When West Ranch High School senior Nicole Augusta was a young Girl Scout, she remembers dreaming about getting her Gold Award.
The Gold Award, comparable to the Boy Scouts of America’s Eagle Scout, is awarded to fewer than 6% of Girl Scouts annually and is the highest honor a Girl Scout can achieve, according to Girl Scouts of the USA.
“I’ve been a Girl Scout for 13 years, ever since I was in kindergarten,” Augusta said. “Since I was a Daisy, (which is) what the youngest girls are called, I’ve always been told that, ‘one day, you’re gonna grow up, and you’re gonna do your Gold Award.’ And so that’s always just something I’ve looked forward to.”
While the project itself may have not gone just as she’d imagined, as the COVID-19 pandemic threw a wrench in her plans, she pressed on and was able to finally accomplish her goal.
Helping promote children’s literacy
Augusta has always loved reading and has volunteered at local libraries since she was young, so when it came time to choose a project, she immediately knew children’s literacy would be her focus.
“I chose to collaborate with the Canyon Country Library because it was facing a big organizational restructure, and so I felt like it had the greatest need there,” she said. “They needed projects to help revitalize it … and revamp their children’s area.”
With the hopes of increasing library attendance, Augusta developed and ran various programs for children and their parents, with activities based on subjects ranging from science, technology, engineering and math to animals and culture.
“Those definitely increased attendance,” Augusta added. “One event even had over 90 families come, which was really amazing to see.”
When COVID-19 hit and the library was forced to close its doors, Augusta had to change course and figure out how to complete her goals.
“I had to kind of take it in a new direction, so I then began doing these Storytime Starter kits, which were published on the library’s blog,” she said. “Those have been very popular during this time of quarantine.”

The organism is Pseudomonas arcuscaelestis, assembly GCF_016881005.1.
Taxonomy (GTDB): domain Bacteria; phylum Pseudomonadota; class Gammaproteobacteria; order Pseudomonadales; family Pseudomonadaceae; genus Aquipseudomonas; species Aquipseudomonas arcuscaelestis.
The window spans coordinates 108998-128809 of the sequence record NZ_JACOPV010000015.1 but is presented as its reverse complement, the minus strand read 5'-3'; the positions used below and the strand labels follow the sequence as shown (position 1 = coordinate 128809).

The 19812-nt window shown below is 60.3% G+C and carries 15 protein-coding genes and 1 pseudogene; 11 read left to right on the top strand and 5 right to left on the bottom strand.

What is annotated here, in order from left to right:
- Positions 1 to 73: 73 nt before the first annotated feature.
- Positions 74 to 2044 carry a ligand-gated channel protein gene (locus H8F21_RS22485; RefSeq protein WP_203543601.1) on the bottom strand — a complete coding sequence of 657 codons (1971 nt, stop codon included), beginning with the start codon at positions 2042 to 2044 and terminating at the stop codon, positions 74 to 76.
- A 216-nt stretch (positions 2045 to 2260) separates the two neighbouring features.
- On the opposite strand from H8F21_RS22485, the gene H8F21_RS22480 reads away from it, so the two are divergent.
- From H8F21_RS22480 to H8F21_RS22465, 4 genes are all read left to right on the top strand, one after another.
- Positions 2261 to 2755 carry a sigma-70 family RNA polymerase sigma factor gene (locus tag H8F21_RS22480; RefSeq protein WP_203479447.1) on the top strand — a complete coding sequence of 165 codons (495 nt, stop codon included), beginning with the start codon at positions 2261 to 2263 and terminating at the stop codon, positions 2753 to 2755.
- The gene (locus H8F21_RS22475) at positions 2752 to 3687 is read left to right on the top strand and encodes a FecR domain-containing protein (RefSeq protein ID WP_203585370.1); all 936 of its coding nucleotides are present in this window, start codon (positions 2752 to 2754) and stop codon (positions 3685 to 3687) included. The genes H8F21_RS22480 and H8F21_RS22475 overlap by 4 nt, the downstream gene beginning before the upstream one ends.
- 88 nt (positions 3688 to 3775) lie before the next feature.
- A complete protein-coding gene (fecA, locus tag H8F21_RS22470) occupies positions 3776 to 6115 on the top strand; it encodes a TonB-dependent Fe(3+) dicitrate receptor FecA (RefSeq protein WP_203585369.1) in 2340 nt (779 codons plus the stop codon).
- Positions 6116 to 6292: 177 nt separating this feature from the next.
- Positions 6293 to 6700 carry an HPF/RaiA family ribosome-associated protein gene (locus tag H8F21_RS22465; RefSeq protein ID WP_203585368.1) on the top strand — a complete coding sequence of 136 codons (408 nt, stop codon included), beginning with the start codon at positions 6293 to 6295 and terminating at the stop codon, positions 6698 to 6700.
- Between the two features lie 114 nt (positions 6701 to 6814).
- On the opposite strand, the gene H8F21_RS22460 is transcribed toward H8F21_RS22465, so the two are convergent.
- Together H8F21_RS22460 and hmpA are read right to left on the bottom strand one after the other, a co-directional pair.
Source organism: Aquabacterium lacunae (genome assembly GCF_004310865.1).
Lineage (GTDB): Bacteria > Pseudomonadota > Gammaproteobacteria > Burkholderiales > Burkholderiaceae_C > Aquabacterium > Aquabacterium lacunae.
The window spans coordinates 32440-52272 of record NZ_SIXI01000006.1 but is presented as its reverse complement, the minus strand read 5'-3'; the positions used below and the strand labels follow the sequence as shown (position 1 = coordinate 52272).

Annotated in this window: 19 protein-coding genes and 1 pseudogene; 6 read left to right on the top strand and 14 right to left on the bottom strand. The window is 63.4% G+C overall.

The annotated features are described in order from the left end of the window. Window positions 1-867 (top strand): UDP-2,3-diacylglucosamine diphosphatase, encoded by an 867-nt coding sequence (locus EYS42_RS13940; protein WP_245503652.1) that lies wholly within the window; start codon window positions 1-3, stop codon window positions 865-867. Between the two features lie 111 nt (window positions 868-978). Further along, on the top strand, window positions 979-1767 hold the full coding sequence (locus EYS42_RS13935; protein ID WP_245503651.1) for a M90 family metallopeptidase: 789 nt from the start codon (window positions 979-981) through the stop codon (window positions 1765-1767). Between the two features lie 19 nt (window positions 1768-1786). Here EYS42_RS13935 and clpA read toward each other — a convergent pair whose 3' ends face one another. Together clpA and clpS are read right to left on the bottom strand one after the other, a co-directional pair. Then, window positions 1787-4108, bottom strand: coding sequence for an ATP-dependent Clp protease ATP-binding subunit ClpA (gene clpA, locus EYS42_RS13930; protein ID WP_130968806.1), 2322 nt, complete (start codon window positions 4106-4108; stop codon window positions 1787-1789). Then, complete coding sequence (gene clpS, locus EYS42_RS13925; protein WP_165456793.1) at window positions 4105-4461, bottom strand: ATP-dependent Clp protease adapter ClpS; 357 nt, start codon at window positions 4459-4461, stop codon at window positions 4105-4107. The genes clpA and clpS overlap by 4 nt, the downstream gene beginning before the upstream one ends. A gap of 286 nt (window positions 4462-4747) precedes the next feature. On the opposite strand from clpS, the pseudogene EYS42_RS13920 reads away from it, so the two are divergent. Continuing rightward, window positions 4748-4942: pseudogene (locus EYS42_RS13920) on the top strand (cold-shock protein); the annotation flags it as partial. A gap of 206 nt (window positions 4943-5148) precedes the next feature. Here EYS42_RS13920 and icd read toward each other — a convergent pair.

Each of the 18 Storytime Starter kits Augusta created involved organizing reading lists, along with crafts, songs and activities for different topics.
“Every Friday, we created these Storytime Starters for the community to be able to make their own storytime at home,” added Liza Purdy, senior children’s librarian for the Santa Clarita Public Libraries. “There’s tons of research and effort and energy that needs to go in them … so she did a lot of that for us, which was very helpful.”
As with Augusta’s project, the library had to find ways to adapt and keep the community reading.
“Though our physical doors aren’t open, our mission doesn’t change, so it has been, what can we do to adapt our services to meet and reach the public,” Purdy said.
Augusta continued to help the library with that goal, also leading virtual storytimes with local children, as well as creating a website and brochure to further instill the importance of childhood literacy.
“A lot of it she very much ran on her own, which was just amazing that someone of that age was able to show that much initiative,” Purdy added. “She did so much for us, and she really made a real contribution.”
Augusta said she’s always been an avid reader and had grown up in a family where literacy was extremely important, so it was most rewarding for her to be able to impart that notion on other kids who might not have been so lucky.
“Being able to target these programs to kids, and also their parents, and even during quarantine, having this continue, when they are looking for things to do, I think was really cool,” Augusta added.
Completion never felt so good
“It feels very surreal because it’s kind of just hitting me that all this time I’ve been dreaming about doing this, and I’ve finally achieved it,” she said of her project’s completion. “It’s crazy to think about it, but I know that my Girl Scout journey is not gonna end here for sure.”
For Augusta, Girl Scouts has not only brought her some of her closest friends, but it’s really taught her a lot about leadership and staying involved in her community.
“Definitely in the future, I think that I want to be a mentor to other girls who want to achieve their (Gold Award) projects,” she added.
It’s projects like Augusta’s that the library welcomes, as they allow the community to put their mark on the library, Purdy said.